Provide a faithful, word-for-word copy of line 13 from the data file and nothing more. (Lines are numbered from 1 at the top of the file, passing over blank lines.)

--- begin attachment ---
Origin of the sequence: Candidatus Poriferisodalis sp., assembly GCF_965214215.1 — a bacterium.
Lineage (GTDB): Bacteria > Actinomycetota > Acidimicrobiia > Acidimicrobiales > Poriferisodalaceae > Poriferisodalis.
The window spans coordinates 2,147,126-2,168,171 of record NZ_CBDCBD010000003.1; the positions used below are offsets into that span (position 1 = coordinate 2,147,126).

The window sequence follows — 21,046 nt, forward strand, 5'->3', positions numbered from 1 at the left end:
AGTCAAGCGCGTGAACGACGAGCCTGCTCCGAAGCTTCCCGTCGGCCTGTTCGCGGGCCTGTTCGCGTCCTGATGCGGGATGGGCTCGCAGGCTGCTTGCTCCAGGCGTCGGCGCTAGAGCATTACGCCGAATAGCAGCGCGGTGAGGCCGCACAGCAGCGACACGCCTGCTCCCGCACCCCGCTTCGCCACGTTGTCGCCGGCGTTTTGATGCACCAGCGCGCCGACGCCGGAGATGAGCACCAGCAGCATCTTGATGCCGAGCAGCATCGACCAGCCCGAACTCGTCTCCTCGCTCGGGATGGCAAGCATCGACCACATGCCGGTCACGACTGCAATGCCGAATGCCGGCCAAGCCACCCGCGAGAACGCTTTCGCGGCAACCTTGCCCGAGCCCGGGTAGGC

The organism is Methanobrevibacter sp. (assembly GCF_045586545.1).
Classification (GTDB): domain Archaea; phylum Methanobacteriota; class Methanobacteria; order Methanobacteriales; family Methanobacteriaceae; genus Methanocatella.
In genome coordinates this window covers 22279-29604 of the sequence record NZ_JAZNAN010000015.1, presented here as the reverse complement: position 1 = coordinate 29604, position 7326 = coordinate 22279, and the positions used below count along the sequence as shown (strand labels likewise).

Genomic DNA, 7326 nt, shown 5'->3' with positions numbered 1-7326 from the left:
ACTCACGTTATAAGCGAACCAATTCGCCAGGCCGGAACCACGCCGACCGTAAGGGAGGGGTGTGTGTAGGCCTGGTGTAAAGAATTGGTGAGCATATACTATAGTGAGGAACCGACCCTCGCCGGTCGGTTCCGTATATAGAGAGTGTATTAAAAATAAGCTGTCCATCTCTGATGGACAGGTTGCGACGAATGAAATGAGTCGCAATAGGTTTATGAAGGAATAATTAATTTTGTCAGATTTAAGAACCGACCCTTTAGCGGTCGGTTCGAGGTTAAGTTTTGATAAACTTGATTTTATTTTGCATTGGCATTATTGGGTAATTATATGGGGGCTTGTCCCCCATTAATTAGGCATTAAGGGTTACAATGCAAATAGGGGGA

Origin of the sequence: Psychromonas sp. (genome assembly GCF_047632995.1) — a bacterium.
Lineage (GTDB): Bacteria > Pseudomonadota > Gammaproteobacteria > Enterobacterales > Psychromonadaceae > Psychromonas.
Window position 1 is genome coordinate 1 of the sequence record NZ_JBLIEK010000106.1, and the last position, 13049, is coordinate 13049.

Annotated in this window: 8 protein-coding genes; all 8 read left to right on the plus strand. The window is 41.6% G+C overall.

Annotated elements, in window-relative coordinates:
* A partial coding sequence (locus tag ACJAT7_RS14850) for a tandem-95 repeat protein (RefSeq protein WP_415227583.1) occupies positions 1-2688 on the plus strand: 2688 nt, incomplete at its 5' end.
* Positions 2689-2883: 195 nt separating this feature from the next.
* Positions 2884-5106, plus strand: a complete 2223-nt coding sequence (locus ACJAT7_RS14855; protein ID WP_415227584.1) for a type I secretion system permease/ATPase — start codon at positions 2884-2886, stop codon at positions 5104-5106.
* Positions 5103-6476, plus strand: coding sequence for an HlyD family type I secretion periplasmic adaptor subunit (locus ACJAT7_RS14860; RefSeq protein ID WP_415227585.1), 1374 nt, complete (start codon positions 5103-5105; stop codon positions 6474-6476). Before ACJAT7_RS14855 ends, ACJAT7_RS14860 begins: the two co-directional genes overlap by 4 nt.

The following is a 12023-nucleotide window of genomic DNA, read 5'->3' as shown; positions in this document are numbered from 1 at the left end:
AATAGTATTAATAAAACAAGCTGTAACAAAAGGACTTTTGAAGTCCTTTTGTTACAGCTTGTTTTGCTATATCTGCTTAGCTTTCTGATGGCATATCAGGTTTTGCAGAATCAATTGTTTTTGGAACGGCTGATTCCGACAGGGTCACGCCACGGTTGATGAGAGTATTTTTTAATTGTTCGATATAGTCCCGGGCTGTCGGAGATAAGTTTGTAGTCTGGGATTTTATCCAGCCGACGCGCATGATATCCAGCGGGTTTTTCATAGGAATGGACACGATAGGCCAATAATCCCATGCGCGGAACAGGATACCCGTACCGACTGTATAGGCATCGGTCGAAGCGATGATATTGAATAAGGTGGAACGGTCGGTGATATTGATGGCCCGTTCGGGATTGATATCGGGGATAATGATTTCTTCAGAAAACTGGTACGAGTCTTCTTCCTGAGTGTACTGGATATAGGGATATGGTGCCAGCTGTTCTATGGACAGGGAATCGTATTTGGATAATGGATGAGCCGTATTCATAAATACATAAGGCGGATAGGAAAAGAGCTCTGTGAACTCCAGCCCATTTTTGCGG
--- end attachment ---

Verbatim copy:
Window position 1 is genome coordinate 1 of the sequence record NZ_JBLIEK010000106.1, and the last position, 13049, is coordinate 13049.